Those of us of a certain age remember Mission Control.
When a NASA spacecraft was set to blast off, a boxy black-and-white television was wheeled into our schoolrooms so we could watch the scene live.
We'd see the rocket on the pad at Cape Canaveral (known as Cape Kennedy from 1963 to 1973) being fueled prior to launch. The TV cameras would take us into Mission Control in Houston, a room full of men (yes, they were all men) wearing headsets, each glued to a console with a label on top roughly translating into the functions of NASA, such as Telemetry or Medical or Meteorology.
At the center of the room, providing the "Control" in Mission Control, was Gene Kranz, NASA's flight director. Crew cut, white shirt, skinny tie, military bearing—the man with total authority to make the life-and-death decision whether to unleash a spacecraft. As the countdown progressed, a constant stream of information came in from each of the men at those consoles.
Just before the final countdown, Kranz would turn to the leader of each of the major systems for a final check. "Telemetry—go. Meteorology—go. Medical—go." Once he had sign-off from each of his primary crew heads, the final countdown would commence: "10 … 9 … 8 …."
I was reminded of this scene this summer while doing research for a book on executive teams.
What Do You Want of Team Members?
We've been interviewing chief executives about their top teams—the senior management team that gets together regularly. One of the questions we've been asking these CEOs is about functional vs. generalist orientation. Specifically, when the senior team gets together, does the CEO want the individuals at the table to be representing their functions, or do they want the team members to adopt a more holistic, company-wide perspective? Are they there as leaders of their functions or divisions, or are they there as the "wise people of the XYZ Corporation," providing top-level guidance and advice to the CEO?
While none of the CEOs responded that the team should be 100 percent functional or 100 percent generalist, the typical response was that they should skew 70 percent to 80 percent toward adopting the generalist, company-wide perspective. As one CEO, representing the prevailing view, told us: "If all they can do is speak from the perspective of their function, they shouldn't be at the table. I want people who can speak for the company first and for their function a distant second."
Most of the CEOs wanted a team comfortable commenting on, even critiquing, areas under the purview of one of their colleagues. It's not only O.K. in this view, but required that Finance comment on Operations, and that Technology weigh in on a proposal from Marketing. And woe is the HR functional lead, or the division president, who comments only on issues from his or her own functional or divisional perspective.
But is that how Mission Control worked? Would it have been appropriate to hear Medical questioning Meteorology on the weather forecast? Certainly not.
Value of Functional Perspectives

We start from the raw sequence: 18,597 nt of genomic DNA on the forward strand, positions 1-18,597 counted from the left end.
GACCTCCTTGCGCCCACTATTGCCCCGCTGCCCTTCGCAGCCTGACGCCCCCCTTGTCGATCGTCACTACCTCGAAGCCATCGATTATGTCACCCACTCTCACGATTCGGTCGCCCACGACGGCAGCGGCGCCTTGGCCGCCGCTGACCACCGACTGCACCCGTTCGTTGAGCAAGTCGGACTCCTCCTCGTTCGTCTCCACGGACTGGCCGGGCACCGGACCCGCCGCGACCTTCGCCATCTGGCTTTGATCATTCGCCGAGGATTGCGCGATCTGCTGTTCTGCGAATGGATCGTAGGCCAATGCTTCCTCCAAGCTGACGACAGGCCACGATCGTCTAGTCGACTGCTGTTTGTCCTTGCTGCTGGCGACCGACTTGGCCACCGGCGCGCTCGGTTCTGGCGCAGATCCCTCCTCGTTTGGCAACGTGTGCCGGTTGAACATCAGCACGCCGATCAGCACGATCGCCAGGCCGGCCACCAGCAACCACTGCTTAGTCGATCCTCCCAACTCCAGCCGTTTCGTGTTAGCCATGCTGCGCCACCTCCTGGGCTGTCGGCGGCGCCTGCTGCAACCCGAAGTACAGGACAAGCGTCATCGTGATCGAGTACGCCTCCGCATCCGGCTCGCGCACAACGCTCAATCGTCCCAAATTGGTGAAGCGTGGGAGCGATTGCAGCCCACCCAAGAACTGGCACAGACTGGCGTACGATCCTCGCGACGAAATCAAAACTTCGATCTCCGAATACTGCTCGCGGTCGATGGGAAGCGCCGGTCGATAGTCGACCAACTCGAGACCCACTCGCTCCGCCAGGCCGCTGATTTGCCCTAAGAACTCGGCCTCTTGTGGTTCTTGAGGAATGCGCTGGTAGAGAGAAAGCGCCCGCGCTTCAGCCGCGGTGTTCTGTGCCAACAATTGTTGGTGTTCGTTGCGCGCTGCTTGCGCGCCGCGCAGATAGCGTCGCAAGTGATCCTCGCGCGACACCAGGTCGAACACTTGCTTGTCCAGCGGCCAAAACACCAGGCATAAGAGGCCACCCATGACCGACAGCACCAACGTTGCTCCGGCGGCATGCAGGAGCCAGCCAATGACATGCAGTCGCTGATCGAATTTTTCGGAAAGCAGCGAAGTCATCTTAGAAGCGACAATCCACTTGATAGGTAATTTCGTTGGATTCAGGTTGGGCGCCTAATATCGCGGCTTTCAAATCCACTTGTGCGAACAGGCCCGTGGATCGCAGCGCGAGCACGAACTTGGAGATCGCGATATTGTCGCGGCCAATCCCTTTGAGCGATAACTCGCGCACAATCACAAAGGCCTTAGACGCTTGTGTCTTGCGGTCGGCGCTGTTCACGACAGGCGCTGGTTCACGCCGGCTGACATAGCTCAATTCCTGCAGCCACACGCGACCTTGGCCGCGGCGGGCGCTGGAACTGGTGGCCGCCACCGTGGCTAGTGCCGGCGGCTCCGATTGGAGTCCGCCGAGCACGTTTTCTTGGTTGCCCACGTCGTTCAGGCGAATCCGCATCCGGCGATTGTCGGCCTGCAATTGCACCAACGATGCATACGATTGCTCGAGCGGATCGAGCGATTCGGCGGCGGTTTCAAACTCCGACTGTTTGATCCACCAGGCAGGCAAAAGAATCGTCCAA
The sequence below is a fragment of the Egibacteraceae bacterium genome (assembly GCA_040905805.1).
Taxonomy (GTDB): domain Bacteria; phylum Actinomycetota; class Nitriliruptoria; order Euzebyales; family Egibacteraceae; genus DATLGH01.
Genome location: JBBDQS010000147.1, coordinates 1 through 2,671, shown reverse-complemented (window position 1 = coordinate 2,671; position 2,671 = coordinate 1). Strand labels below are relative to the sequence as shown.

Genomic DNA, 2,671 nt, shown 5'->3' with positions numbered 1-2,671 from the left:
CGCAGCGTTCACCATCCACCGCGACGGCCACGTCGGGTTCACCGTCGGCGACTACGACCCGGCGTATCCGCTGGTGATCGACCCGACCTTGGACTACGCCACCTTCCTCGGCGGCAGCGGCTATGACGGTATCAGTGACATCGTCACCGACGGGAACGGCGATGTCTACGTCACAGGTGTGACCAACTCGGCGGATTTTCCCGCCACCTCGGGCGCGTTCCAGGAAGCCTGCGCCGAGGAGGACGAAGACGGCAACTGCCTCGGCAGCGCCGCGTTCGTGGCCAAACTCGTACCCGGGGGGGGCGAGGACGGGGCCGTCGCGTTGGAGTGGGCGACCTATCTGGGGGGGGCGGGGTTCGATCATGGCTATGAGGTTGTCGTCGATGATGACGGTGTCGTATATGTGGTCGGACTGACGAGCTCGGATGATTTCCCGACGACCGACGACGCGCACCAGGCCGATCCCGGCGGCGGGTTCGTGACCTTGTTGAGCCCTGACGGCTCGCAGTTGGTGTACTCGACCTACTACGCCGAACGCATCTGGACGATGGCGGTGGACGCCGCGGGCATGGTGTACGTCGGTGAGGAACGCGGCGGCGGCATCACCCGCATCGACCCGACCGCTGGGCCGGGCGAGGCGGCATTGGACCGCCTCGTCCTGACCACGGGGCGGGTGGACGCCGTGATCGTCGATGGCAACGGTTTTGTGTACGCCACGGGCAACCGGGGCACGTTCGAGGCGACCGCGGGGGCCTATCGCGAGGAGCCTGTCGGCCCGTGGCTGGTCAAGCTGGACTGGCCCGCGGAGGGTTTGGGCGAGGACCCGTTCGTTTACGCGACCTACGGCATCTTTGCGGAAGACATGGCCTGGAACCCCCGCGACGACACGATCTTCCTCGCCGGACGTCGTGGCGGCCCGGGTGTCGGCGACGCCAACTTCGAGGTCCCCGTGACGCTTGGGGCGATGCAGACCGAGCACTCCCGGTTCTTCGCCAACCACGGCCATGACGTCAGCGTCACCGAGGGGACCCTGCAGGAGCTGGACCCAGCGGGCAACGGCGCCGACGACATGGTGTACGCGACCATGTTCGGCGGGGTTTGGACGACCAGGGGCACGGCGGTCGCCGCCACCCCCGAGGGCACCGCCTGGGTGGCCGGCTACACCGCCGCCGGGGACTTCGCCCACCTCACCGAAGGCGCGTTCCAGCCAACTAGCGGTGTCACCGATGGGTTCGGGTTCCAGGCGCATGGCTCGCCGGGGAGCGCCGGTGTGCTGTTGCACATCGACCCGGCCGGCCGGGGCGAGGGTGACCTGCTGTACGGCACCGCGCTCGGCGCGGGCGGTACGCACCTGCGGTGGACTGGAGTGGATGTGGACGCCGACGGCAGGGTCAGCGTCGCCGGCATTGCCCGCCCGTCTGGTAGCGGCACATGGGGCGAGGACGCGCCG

Mission Control represented the top of a hierarchical organization in its purest form. Thousands of individual peoples' opinions supported by tens of thousands of data points, all streaming into one room, with Überboss Gene Kranz making the call. And, just before making the call, he checks one last time with his key lieutenants before putting the launch into motion.
The argument here is not that every senior management team decision be approached from a totally functional perspective, as with Mission Control. Far from it. But in an effort to be inclusive, to be holistic, many organizations have left behind the ability of their senior executives to publicly take a purely internalized, parochial view, to weigh in from an entirely Finance, or HR, or Marketing, or Sales, or Operational perspective. It has become too politically incorrect, too reflective of a need for those executives to lift themselves outside their boxes in the organization chart and see the "bigger picture."
The answer lies, of course, in CEOs encouraging their teams to take both perspectives.
Senior management team members must be able to understand the interdependencies and complexities of how various decisions affect all the people around the table. And the push in this direction over the past decade has certainly lifted the overall level of strategic dialogue around boardroom tables.
Back to the Consoles and Headsets
But the CEO also needs to create an opportunity for each team member to be parochial. To respond to questions or look at issues from where they sit—as the leaders of their own organizations, with their own pyramids beneath them. Not only to look at the overall question, but also to be able to freely express concerns and raise reservations bubbling up through their organizations.
So the next time a major decision is getting made or an initiative is being launched, by all means look to your senior management team as a resource for seeing the world from a generalist, holistic, CEO perspective. But first, before the launch occurs, think about Mission Control. Encourage your team to go back to their consoles, put on their headsets, and link back into their domains. Let each person, one by one, give his or her own purely functional perspective.
If each team member knows that they will be asked their opinion from two distinct perspectives—once as a specialist and later as a generalist—they will feel able to speak with confidence on matters they are truly expert on without being penalized for being parochial or narrow. The overall quality of the information on the table, and the ensuing conversation, will be dramatically improved.